I t’s been a decade since Anneke van Giersbergen left The Gathering, the band that first brought her fame, to strike out on her own. In those 10 years, she’s lent her creative energies to a host of projects, from collaborating with Devin Townsend, Danny Cavanagh and Arjen Anthony Lucassen to releasing solo albums and recording and touring with The Gentle Storm. Now she’s set to unleash her heaviest music to date with her new band VUUR – which means ‘fire’ – on In This Moment We Are Free – Cities. Where does she find the time?
“I love singing so everything people ask me to do, most of it I say yes to,” says van Giersbergen. “My husband Rob, who is also my manager, has to stop me a lot of times: ‘You really physically don’t have time to do this.’ Having said that, I did everything in the last 10 years and I feel like I need to focus more on a few specific things. Maybe you can say it’s the same as being married for all this time, then you break up and you do it with everybody and then it’s out of your system and you’re relaxed again. Then you can… I wouldn’t say settle down, but I would say focus on a few things that I love the most.”
VUUR share plenty of personnel with The Gentle Storm, the band founded by van Giersbergen and Lucassen. Joost van den Broek has switched from playing keys to producing and co-writing, while drummer Ed Warby, guitarist Ferry Duijsens and bassist Johan van Stratum all contributed to The Gentle Storm before joining VUUR.
“Arjen and I put a band together just so we could tour with The Gentle Storm and I realised halfway through, ‘Holy shit, this is such a good band,’” says van Giersbergen. “The players are really good and they’re such nice guys. I thought, ‘If I’m going to do this, I’m going to do this now, with them,’ so I asked them, ‘Will you join me in a new band?’”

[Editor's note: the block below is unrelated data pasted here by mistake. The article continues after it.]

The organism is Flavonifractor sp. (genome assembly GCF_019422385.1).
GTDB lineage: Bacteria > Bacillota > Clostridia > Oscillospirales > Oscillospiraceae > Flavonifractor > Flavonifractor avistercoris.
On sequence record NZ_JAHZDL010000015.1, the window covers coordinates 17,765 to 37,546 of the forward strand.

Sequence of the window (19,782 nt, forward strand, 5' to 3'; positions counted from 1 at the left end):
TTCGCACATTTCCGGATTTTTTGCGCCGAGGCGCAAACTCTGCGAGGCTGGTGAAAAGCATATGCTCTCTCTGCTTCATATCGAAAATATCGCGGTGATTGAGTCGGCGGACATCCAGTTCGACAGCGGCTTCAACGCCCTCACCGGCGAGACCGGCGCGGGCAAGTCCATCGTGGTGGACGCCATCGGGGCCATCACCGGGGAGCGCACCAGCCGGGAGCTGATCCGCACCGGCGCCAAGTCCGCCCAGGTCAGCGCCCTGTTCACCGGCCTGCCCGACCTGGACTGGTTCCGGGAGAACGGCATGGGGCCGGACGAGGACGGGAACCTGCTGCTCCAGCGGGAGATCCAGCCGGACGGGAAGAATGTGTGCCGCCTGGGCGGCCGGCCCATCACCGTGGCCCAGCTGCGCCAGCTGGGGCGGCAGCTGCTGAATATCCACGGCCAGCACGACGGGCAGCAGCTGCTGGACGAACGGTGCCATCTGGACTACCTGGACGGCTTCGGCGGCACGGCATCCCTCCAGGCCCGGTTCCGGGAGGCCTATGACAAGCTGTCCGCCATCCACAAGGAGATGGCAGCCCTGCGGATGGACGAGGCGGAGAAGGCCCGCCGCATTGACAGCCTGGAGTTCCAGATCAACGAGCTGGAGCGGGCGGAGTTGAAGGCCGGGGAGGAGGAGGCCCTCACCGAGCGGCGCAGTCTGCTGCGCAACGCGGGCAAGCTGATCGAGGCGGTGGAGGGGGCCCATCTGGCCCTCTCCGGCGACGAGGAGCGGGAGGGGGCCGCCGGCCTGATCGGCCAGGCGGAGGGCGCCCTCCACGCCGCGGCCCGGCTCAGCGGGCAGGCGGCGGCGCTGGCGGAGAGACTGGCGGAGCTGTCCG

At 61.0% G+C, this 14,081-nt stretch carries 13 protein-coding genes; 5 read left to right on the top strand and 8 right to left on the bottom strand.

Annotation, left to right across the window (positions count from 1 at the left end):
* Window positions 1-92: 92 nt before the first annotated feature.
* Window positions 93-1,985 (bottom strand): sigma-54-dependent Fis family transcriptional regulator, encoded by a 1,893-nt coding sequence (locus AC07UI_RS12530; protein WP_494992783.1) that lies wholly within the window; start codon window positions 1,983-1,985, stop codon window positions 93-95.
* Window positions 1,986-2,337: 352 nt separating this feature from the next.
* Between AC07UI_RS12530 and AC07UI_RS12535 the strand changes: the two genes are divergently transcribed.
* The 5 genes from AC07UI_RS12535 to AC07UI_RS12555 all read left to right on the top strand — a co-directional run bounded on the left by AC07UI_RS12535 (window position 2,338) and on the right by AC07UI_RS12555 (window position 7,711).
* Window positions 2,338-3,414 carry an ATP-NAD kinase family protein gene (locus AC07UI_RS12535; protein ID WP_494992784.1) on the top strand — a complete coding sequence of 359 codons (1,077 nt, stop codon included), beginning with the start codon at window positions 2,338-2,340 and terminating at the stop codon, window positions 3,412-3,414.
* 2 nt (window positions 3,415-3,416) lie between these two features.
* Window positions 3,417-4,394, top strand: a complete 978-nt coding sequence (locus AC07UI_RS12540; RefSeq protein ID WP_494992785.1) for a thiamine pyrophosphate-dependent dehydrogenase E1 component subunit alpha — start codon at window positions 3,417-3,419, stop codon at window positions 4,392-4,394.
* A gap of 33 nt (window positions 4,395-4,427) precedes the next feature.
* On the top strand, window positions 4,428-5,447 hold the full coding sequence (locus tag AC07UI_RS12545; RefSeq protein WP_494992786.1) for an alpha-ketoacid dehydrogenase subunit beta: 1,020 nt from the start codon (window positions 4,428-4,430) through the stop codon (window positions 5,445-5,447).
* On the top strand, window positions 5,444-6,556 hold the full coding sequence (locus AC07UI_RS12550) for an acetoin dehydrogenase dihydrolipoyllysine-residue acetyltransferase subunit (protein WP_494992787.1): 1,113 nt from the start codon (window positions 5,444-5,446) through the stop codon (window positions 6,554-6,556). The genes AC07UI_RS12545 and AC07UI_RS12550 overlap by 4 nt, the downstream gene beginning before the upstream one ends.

Despite the familiar faces behind the scenes and in front of the camera, plus new kid on the block Jord Otto as lead guitarist, the two groups sound completely different. Where The Gentle Storm had strong folk and classical influences, VUUR have their feet firmly planted in progressive metal, with a dash or three of djent in the pummelling attack of Otto and Duijsens’ twin-guitar onslaught.
“It’s a funny thing,” says van Giersbergen. “We wrote on a six-string with a drop tuning. Neither Joost nor me can play a seven-string but we always worked in a key that was good for a seven-string because we had guitar players who play seven-strings and our bassist has an extra string so it’s going to be extra low, low, low. We had distinctive ideas about how fresh but heavy it should sound.”
A second factor in selecting the line-up was van Giersbergen’s desire to have younger players in the group – roughly a decade separates VUUR’s frontwoman from her guitarists. “I’m an 80s kid so I grew up with a different sound,” she says. “In prog music, I listened to Yes and Pink Floyd and it’s all warm-sounding, and with the new guys in the band, 10 years makes a big difference.
“I thought it was important to surround yourself with people just a little bit younger so the gap isn’t too big – you understand each other but you keep being fed fresh ideas. Plus I wanted a different sound. I wanted to be heavy and dark but maybe catchy or epic. I didn’t want any restrictions.”
As much as the young gunslingers bring their fire to VUUR, it’s not a one-way dialogue between the musicians and their bandleader, as borne out by van Giersbergen’s exchanges with guitarist Otto.
“He’s a fantastic solo player – he’s very skilled and he can play really fast,” says van Giersbergen. “I ask him all these questions because I love playing guitar but I’m obviously not that good in that way, and then he’s asking me questions. Because I do a lot of solo shows, I play a lot of acoustic guitar and I could teach him a thing or two on the acoustic – simple things, melody things. I was actually proud that I could teach him about playing guitar.